The gover­nors of Texas and Louisiana hope to stop same- sex mar­riage. What op­tions do they have?

“The Supreme Court is the court of last re­sort on the ques­tion,” Mur­ray said. “Un­less there’s another de­ci­sion re­lated to it, I don’t think they can go back to the courts.”

But a new, re­lated case could spur the courts to clar­ify the ex­tent to which states must fa­cil­i­tate same­sex mar­riage.

Did the Supreme Court leave any room for states to reg­u­late mar­riage in any way?

States ac­tu­ally main­tain plenty of lee­way un­der the Supreme Court rul­ing to reg­u­late mar­riage in­di­vid­u­ally. But no states can out­law same- sex mar­riage, Mur­ray said.

“States can pre­scribe who may marry as long as it is within con­sti­tu­tional bounds,” she said.

She re­called Lov­ing vs. Vir­ginia, the 1967 Supreme Court case that struck down bans on in­ter­ra­cial mar­riage.

Although states could not out­law in­ter­ra­cial unions, they could is­sue a num­ber of re­quire­ments — blood tests, sig­na­tures, fees — for mar­riage li­censes as long as those re­quire­ments didn’t pre­vent cou­ples of dif­fer­ent races from ty­ing the knot.

These same kinds of pro­vi­sions can still be im­posed by states as long as they don’t pre­vent same- sex cou­ples from get­ting mar­ried.

Does ev­ery­one have to per­form same- sex mar­riages, even if they are morally op­posed?

The an­swer to this ques­tion is also un­clear, Mur­ray said. Most states that al­lowed same- sex mar­riages be­fore the rul­ing also pro­vided re­li­gious ex­emp­tions.

The 1st Amend­ment guar­an­tees peo­ple the right to free ex­pres­sion, which could in­clude ex­press­ing ob­jec­tions to same- sex mar­riage by not pro­vid­ing mar­riage ser­vices.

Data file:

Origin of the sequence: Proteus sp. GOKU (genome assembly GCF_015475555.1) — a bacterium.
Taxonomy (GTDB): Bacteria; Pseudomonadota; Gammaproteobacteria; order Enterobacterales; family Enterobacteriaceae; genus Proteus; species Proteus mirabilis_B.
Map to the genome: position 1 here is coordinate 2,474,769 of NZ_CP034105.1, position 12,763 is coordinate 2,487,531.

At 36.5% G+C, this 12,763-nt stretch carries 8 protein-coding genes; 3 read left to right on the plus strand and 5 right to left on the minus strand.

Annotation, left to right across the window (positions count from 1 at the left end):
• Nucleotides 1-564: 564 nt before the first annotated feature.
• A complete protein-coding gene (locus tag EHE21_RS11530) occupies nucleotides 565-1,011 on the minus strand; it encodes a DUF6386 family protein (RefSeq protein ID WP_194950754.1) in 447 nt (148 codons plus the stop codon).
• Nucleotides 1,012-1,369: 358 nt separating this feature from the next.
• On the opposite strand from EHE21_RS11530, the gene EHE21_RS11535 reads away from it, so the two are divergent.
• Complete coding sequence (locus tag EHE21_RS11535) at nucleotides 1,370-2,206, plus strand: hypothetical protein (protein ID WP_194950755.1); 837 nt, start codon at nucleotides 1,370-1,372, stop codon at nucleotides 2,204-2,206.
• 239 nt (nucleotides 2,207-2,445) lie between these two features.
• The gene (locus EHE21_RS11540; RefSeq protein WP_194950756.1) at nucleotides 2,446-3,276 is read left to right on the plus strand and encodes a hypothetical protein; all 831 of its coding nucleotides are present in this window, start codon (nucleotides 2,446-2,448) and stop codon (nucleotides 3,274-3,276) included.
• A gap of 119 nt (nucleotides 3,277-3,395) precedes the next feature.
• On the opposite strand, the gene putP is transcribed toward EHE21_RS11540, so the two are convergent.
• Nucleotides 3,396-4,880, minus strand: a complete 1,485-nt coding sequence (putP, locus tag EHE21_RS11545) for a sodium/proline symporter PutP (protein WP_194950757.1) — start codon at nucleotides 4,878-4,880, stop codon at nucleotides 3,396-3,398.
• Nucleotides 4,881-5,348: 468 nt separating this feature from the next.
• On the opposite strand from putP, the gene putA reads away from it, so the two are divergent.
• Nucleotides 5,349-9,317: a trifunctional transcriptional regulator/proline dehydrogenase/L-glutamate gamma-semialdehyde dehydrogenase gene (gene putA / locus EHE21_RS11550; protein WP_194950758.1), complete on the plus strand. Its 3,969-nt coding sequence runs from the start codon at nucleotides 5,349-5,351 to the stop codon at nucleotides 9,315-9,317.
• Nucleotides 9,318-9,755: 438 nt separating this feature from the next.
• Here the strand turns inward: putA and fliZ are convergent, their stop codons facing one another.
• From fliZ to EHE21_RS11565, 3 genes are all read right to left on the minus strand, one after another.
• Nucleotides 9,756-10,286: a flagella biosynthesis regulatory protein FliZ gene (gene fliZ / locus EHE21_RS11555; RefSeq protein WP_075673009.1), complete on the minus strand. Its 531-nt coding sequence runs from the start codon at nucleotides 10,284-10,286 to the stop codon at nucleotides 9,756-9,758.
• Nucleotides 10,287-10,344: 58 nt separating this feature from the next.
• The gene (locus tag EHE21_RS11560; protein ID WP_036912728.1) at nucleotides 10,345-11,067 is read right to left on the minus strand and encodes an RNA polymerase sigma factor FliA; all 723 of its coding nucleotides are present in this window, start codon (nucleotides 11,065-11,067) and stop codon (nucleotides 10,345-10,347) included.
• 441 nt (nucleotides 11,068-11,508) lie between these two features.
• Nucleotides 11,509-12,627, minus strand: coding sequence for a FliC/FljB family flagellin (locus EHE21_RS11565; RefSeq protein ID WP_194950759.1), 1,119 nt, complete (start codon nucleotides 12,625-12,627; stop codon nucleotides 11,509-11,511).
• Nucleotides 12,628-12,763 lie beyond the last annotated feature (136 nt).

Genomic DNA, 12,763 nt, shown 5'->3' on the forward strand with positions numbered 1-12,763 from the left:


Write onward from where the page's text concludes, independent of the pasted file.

But the ex­tent to which ser­vices can be de­nied and by whom will prob­a­bly de­pend on fu­ture chal­lenges to the law and more court rul­ings, Mur­ray said.

Texas Atty. Gen. Ken Pax­ton, a Repub­li­can, re­leased a non­bind­ing le­gal opin­ion on Sun­day say­ing the 1st Amend­ment’s guar­an­tees of re­li­gious free­dom would al­low county clerks and their em­ploy­ees to de­cline to is­sue mar­riage li­censes to same- sex cou­ples.

In a state­ment, he warned that de­clin­ing to pro­vide li­censes could lead to “lit­i­ga­tion and/ or a fine,” but that “nu­mer­ous lawyers stand ready to as­sist clerks de­fend­ing their re­li­gious be­liefs, in many cases on a pro- bono ba­sis.” What about other peo­ple in the mar­riage busi­ness? Do f lorists and bak­ers have to pro­vide ser vices to same­sex cou­ples?

Again, the ef­fect of the Supreme Court rul­ing is un­clear. Pre­vi­ous chal­lenges in­volv­ing busi­nesses turn­ing away gay cus­tomers who were try­ing to throw a wed­ding have re­sulted in wins for the cou­ples.

Most states faced with this ques­tion have af­firmed in court that it is illegal to deny ser­vices to some­one based on sex­ual ori­en­ta­tion.

Still, Mur­ray says, fu­ture law­suits could inf lu­ence these busi­ness own­ers and cou­ples seek­ing cloth­ing, food and decor for their wed­ding cer­e­monies.

Kent Nishimura Los An­ge­les Times

A WEST HOL­LY­WOOD cel­e­bra­tion of the Supreme Court’s rul­ing Fri­day that le­gal­ized same- sex mar­riage.